Pet Columns, Office of Public Engagement, College of Veterinary Medicine at the University of Illinois at Urbana-Champaign

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Tiny Coil Saves Hearts


Pet Column for the week of April 7, 2003


Office of Public Engagement
2001 S. Lincoln Ave.
Urbana, Illinois 61802
Phone: 217/333-2907
Jennifer Stone
Information Specialist

An ingenious approach to fixing a congenital heart defect is being practiced at veterinary hospitals across the country. In time, this less invasive approach may replace surgical repair as the preferred method of fixing this defect, called patent ductus arteriosus.

Among the many miracles surrounding birth is the process of the newborn's lungs filling with air for the first time. While in the womb, an animal receives all of its oxygen from the mother, so its lungs are collapsed and non-functioning. The blood circulating in the fetus bypasses the lungs via a natural pathway called the "ductus arteriosus." At birth, this pathway closes and blood is pumped from the right side of the heart to the lungs, to pick up oxygen, then back through the left side of the heart to carry its load of oxygen to the rest of the body.

But sometimes, something goes wrong and the path fails to close, meaning that the blood does not adequately flow to the lungs. This results in less oxygenated blood flowing from the left side of the heart. In a few cases, the blood may move directly from the pulmonary artery to the aorta, which is a more serious problem because now un-oxygenated blood is being sent to the tissues and can cause oxygen deficits in some parts of the body. In dogs as well in people patent ductus arteriosus is a fairly common birth defect.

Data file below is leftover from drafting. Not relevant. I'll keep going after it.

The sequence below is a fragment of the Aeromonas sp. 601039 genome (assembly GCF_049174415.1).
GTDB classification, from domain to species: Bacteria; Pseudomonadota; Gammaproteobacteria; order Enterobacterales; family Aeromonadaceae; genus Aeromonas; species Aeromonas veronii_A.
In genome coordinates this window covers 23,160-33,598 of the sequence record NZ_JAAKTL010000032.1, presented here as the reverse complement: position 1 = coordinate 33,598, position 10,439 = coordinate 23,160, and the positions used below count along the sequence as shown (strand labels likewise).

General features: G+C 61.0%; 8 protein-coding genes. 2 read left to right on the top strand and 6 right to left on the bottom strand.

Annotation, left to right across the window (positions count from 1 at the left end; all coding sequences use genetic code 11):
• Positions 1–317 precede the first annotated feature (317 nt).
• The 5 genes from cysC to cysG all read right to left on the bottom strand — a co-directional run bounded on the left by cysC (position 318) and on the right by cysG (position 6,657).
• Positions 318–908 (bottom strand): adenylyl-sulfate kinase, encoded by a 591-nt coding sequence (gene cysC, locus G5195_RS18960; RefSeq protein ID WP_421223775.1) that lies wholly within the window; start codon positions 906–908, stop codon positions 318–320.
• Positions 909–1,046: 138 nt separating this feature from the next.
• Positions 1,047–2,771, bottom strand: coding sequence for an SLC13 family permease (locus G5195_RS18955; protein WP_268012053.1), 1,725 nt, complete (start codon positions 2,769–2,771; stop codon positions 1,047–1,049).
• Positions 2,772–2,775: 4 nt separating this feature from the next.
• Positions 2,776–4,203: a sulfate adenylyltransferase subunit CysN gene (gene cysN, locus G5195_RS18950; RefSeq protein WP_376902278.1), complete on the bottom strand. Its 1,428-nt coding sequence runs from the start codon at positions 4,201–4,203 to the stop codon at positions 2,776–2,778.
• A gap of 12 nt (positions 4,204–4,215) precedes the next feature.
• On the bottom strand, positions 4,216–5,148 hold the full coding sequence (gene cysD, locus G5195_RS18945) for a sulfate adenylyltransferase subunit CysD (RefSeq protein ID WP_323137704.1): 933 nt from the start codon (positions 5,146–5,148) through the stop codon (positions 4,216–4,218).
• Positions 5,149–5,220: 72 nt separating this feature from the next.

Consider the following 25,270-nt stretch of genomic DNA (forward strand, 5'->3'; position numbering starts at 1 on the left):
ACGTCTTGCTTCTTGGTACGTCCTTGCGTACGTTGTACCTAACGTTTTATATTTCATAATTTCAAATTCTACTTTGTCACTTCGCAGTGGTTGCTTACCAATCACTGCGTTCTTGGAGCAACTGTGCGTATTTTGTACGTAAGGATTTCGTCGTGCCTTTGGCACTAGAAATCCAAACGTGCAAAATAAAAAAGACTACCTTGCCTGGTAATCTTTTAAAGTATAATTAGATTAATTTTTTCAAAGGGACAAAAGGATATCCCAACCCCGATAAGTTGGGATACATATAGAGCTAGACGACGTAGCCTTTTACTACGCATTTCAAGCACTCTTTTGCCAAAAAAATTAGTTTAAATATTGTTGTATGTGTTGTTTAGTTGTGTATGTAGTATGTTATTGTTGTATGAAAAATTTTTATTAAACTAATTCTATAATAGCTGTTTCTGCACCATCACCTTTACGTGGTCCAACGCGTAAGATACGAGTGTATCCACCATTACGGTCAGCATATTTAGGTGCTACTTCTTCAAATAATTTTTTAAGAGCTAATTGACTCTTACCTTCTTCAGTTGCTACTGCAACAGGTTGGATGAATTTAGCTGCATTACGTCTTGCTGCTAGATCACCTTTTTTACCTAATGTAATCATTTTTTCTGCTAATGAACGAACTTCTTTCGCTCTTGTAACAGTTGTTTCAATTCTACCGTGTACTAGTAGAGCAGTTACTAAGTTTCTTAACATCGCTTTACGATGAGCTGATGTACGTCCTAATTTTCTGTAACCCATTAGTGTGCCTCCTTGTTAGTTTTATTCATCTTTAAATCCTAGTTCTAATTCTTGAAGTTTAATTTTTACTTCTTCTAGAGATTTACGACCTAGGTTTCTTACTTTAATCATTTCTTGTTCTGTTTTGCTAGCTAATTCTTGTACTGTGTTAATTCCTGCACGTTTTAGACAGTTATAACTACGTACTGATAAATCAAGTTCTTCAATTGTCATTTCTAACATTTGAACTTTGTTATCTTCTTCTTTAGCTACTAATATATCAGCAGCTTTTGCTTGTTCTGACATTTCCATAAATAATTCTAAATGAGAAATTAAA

According to Dr. Mark Oyama, a veterinary cardiologist at the University of Illinois Veterinary Teaching Hospital in Urbana, most cases of patent ductus arteriosis are currently treated surgically. "Surgical repair involves approaching the heart from the side of the animal and making an incision between the ribs in order to reach the heart to repair the defect," he says.

A new, less invasive method of repairing this defect involves occlusion of the vessel with a tiny metal coil. "The embolization coil is loaded into a catheter," says Dr. Oyama. "The catheter is placed into the femoral artery in the leg and fed through the artery to the heart, where it is positioned inside the ductus arteriosus."

The coil is pulled taut while it is inside the catheter, but once it is released, it reforms to the coil shape. Tiny forceps inside the catheter can be used to position the coil before letting go of it. The goal is to lodge the coil inside the ductus arteriosus. Little fibers on the coil cause a blood clot to form, thus blocking the ductus arteriosus and, hopefully, repairing the defect.

"At the University of Illinois, we do a lot of ductus arteriosus repairs using these embolization coils. However, except for at university teaching hospitals, this procedure is not widely available," notes Dr. Oyama. "The main advantage of using these coils is that it is a much less invasive procedure and does not require opening the chest. For this reason, the coil is the primary way that this defect is corrected in children."

One risk of this procedure is that the coil may become dislodged if it is not positioned correctly or it is too small to fill the defective vessel. If the coil becomes dislodged in the pulmonary artery, it could reach the lungs. If this happens, the coil must be retrieved.

"This risk is the main reason that surgical repair is more reliable than the coil technique," says Dr. Oyama. "Over the next several years, if the success rate with the coil at teaching hospitals becomes comparable to the success rate of surgical repair, then using the coil could become the preferred method of repair."

If you have any questions regarding repair of a patent ductus arteriosus or questions regarding other congenital heart defects, please contact your local veterinarian.